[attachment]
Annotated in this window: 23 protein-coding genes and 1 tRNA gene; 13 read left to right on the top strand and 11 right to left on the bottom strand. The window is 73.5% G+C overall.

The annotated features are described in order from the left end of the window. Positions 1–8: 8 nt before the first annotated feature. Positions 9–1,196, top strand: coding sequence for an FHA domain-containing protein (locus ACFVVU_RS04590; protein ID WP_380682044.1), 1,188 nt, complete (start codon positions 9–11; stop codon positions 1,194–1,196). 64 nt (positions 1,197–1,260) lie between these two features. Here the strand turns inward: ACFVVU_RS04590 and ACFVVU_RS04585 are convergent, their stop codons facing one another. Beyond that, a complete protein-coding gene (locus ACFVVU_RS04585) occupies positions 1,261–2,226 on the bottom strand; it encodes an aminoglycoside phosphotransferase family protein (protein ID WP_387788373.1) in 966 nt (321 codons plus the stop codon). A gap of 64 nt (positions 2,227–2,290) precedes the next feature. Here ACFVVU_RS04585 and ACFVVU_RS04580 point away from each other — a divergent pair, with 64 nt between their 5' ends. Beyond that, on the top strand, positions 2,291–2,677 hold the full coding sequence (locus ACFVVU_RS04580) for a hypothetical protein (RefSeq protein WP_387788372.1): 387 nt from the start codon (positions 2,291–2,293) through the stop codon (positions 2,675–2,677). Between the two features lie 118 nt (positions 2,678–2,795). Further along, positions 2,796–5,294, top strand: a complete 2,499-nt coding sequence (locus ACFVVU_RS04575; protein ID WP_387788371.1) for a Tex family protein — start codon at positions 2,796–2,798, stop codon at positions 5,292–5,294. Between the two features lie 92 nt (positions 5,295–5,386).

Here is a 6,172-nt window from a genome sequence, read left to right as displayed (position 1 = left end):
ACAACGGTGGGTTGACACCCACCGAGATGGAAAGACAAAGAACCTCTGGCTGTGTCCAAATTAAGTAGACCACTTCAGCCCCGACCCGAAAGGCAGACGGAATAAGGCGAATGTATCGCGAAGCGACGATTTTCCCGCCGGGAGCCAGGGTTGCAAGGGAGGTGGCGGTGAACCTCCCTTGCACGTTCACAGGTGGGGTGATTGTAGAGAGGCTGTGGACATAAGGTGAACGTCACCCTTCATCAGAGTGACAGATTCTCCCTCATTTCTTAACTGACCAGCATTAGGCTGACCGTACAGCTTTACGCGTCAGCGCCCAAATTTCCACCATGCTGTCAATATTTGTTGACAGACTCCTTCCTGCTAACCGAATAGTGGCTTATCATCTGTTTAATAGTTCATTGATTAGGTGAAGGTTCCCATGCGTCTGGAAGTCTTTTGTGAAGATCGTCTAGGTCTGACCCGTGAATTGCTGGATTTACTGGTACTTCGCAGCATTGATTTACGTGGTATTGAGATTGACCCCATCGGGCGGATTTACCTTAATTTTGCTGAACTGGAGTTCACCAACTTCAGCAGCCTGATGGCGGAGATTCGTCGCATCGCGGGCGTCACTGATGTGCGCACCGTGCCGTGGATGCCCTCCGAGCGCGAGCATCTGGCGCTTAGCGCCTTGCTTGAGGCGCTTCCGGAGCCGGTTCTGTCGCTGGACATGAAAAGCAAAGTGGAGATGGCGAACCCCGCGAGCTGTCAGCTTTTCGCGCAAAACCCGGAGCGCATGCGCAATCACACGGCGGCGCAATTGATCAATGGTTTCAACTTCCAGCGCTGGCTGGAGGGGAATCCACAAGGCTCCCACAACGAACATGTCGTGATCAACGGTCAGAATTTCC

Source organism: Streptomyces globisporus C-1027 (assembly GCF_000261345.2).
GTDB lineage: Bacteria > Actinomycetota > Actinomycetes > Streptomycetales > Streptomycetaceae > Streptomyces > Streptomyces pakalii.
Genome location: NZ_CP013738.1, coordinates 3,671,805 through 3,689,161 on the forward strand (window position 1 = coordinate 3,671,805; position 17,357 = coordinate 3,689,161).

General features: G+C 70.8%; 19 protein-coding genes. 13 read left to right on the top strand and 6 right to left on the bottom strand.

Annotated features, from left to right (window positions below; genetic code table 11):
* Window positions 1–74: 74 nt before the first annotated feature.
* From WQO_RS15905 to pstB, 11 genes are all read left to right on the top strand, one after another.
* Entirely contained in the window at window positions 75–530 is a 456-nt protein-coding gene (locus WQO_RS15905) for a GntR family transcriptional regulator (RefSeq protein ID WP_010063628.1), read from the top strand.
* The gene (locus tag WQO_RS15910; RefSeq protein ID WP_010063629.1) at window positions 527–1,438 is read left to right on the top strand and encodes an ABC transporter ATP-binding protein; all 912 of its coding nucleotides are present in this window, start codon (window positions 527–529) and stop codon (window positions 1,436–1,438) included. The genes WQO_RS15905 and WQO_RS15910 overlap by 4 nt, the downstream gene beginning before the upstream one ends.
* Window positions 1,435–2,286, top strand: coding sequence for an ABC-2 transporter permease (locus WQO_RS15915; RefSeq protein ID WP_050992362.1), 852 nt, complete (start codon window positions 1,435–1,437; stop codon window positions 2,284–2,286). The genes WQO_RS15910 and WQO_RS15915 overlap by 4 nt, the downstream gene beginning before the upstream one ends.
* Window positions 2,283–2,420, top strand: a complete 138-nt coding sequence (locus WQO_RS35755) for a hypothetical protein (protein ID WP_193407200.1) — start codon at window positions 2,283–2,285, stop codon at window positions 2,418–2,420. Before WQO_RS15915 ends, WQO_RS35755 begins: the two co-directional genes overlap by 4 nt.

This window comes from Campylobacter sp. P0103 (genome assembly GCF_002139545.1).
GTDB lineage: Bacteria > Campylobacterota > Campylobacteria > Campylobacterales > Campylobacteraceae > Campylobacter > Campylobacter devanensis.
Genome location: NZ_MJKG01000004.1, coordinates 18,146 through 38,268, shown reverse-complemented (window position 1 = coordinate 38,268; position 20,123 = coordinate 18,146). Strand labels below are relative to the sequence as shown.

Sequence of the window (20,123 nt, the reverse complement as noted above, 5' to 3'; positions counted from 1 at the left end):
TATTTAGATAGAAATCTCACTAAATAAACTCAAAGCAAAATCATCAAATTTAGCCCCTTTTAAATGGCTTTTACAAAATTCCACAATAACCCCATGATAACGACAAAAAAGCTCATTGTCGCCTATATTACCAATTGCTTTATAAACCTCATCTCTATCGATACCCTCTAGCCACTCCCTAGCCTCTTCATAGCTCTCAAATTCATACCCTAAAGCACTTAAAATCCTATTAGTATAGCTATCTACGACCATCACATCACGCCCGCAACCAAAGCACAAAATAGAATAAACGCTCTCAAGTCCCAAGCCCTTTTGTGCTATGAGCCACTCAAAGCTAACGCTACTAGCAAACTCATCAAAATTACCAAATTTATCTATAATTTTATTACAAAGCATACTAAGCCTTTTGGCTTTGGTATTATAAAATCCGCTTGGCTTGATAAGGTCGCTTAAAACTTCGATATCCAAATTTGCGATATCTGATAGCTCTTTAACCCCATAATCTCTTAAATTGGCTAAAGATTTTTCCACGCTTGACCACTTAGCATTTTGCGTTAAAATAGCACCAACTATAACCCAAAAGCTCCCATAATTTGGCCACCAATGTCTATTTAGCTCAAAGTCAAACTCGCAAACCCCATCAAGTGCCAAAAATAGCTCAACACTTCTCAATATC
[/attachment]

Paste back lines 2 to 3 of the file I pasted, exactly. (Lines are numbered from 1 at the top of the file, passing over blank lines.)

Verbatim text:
The annotated features are described in order from the left end of the window. Positions 1–8: 8 nt before the first annotated feature. Positions 9–1,196, top strand: coding sequence for an FHA domain-containing protein (locus ACFVVU_RS04590; protein ID WP_380682044.1), 1,188 nt, complete (start codon positions 9–11; stop codon positions 1,194–1,196). 64 nt (positions 1,197–1,260) lie between these two features. Here the strand turns inward: ACFVVU_RS04590 and ACFVVU_RS04585 are convergent, their stop codons facing one another. Beyond that, a complete protein-coding gene (locus ACFVVU_RS04585) occupies positions 1,261–2,226 on the bottom strand; it encodes an aminoglycoside phosphotransferase family protein (protein ID WP_387788373.1) in 966 nt (321 codons plus the stop codon). A gap of 64 nt (positions 2,227–2,290) precedes the next feature. Here ACFVVU_RS04585 and ACFVVU_RS04580 point away from each other — a divergent pair, with 64 nt between their 5' ends. Beyond that, on the top strand, positions 2,291–2,677 hold the full coding sequence (locus ACFVVU_RS04580) for a hypothetical protein (RefSeq protein WP_387788372.1): 387 nt from the start codon (positions 2,291–2,293) through the stop codon (positions 2,675–2,677). Between the two features lie 118 nt (positions 2,678–2,795). Further along, positions 2,796–5,294, top strand: a complete 2,499-nt coding sequence (locus ACFVVU_RS04575; protein ID WP_387788371.1) for a Tex family protein — start codon at positions 2,796–2,798, stop codon at positions 5,292–5,294. Between the two features lie 92 nt (positions 5,295–5,386).

Here is a 6,172-nt window from a genome sequence, read left to right as displayed (position 1 = left end):